Fair Start Scotland evaluation report 2: overview of year one - November 2019

Second report in a series on the evaluation of Fair Start Scotland employability services. It covers the first full year of service delivery (Mar 18 - Apr 19) and summarises findings from a participant phone survey, local area case studies and analysis of management information.

2. Introduction

2.1 Purpose

This report presents an overview of findings from three different data sources:

  • Three local area case studies in Alloa, Irvine and Wick undertaken by Rocket Science UK Ltd and Blake Stevenson. These consider local FSS delivery and outcomes from the perspective of all those involved in providing and participating in services: FSS service providers; delivery partners (JCP); local support organisations and partners and FSS participants.
  • A representative telephone survey of 1,005 FSS participants by IFF Research Ltd, including those who had started on the service between April and December 2018. Questions focused on peoples motivation to engage, attitudes to work, experiences of support to date and progress towards / into work.
  • Analysis of FSS service provider management information on the demographic and background characteristics of FSS participants in the first year of delivery (April 2018 – March 2019).

Further information about the evaluation methods used to gather the findings reported here can be found in Appendix 1.

Full details of the findings from the local area case studies, and the participant telephone survey are published in two separate reports on the Scottish Government website alongside this overview report.

2.2 Background

Fair Start Scotland (FSS) is Scotland’s first fully devolved employment support service. The Scottish Government took on employability powers in 2017 and exercised those powers through transitional services Work First Scotland and Work Able Scotland. The learning from those services and the overriding principles of dignity and respect were taken forward in FSS.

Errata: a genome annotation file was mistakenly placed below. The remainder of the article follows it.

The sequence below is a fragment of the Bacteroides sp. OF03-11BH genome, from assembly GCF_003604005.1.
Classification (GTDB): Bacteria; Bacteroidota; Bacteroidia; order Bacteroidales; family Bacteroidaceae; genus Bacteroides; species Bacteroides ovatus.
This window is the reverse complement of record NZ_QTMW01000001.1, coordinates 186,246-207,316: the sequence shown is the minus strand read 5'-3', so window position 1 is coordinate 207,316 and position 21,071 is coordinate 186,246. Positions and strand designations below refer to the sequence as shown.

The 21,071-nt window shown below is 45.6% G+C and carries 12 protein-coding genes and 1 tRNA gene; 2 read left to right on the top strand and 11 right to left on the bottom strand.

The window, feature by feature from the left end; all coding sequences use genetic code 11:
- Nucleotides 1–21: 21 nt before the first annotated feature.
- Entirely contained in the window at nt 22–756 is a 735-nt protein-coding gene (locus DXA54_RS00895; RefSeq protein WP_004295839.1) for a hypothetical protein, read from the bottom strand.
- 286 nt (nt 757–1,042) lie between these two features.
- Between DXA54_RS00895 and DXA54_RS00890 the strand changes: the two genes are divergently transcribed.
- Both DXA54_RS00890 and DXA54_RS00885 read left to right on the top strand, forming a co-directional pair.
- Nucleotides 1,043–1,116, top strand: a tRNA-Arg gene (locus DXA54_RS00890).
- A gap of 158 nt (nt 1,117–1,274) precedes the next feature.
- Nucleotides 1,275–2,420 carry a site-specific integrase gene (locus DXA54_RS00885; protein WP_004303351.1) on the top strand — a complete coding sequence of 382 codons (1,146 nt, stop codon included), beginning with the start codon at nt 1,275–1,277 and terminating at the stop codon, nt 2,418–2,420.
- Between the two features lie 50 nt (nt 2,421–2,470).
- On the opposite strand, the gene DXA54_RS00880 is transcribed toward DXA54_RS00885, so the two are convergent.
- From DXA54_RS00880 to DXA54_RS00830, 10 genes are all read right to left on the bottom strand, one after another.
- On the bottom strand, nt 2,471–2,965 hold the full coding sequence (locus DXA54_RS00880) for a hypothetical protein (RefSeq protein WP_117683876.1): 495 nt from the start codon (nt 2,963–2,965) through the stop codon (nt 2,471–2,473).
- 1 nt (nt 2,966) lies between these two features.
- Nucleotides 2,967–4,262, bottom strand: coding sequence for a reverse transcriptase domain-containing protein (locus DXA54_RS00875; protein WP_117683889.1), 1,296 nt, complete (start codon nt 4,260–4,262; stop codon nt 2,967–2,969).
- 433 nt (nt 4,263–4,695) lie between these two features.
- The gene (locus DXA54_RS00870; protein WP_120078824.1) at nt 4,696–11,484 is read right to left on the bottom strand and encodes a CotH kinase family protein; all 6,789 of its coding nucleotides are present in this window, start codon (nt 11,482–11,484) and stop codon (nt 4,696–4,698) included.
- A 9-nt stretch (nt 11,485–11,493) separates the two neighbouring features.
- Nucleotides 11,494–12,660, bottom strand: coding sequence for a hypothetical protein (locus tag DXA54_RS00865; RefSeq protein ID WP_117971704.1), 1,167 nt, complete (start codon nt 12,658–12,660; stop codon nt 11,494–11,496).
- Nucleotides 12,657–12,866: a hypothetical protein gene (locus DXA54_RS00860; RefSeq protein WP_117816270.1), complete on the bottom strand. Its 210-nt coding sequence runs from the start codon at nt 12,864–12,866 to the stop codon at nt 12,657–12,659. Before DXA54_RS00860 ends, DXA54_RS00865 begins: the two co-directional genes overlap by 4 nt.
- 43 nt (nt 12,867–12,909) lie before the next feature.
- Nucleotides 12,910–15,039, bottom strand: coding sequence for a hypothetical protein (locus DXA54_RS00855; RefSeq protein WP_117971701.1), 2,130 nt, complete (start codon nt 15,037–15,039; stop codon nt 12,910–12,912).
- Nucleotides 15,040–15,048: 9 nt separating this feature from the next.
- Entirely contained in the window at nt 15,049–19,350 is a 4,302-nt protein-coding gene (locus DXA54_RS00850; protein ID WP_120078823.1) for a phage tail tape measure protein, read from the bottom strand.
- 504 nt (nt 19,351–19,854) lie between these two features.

On 4 October 2017 the Minister for Business, Fair Work and Skills, Jamie Hepburn MSP, announced the award of contracts up to £96 million to deliver FSS, with provision to be delivered by a mixed economy of public, private and third sector suppliers, in nine contract areas (Lots) across Scotland. See Appendix 2 for more detailed information on the FSS service providers and contract areas.

Launched on 3 April 2018, FSS aims to support a minimum of 38,000 people into work, including those facing barriers to entering the labour market. The key focus for the service is to provide tailored and personalised support for all those who participate.

Key elements of the service are:

  • Participation is entirely voluntary;
  • All participants can expect to receive in-depth action planning to ensure the support they receive is tailored for them and suits their individual needs and circumstances;
  • The service will offer pre-work support of 12-18 months;
  • The service will offer high quality in-work support for up to 12 months;
  • Those who require specialist support to help them find work can expect to receive it;
  • There will be national standards to ensure everyone receives a consistent quality of support across the nine geographic contract areas.

The service delivery model is based on evidence of what works in employability support and was developed in consultation with delivery partners, employability providers and the Scottish public[3].

Scottish Ministers have committed to a “test and learn” approach to the long-term development and continuous improvement of devolved employability services and both the FSS service design and evaluation reflect this approach. The FSS evaluation plan will report annually on the process, outcomes and impact of service delivery, capturing the experiences of all those involved in FSS delivery and participation.

The first FSS evaluation report[4] was published in June 2019, and covered FSS implementation and early delivery in the first six months of services (to September 2018). The key findings show evidence of:

  • genuine partnerships established by key players across Lots;
  • recognition by service providers and JCP/DWP staff of the benefits of a person-centred service model that treats participants with dignity and respect;
  • participants seeing FSS as a way to move towards lasting and meaningful employment, and valuing the personalised and wide ranging support available to deal with issues at their own pace;
  • the benefits of a wholly voluntary service for participants, service providers and delivery partners;
  • recognition of the challenge involved in estimating the flow of referrals and starts to a voluntary service; and
  • the importance of reaching and engaging with all eligible participants, particularly those from Minority Ethnic (ME) communities.

For further information on the overall FSS evaluation plan, see Appendix 3.


Email: kirstie.corbett@gov.scot

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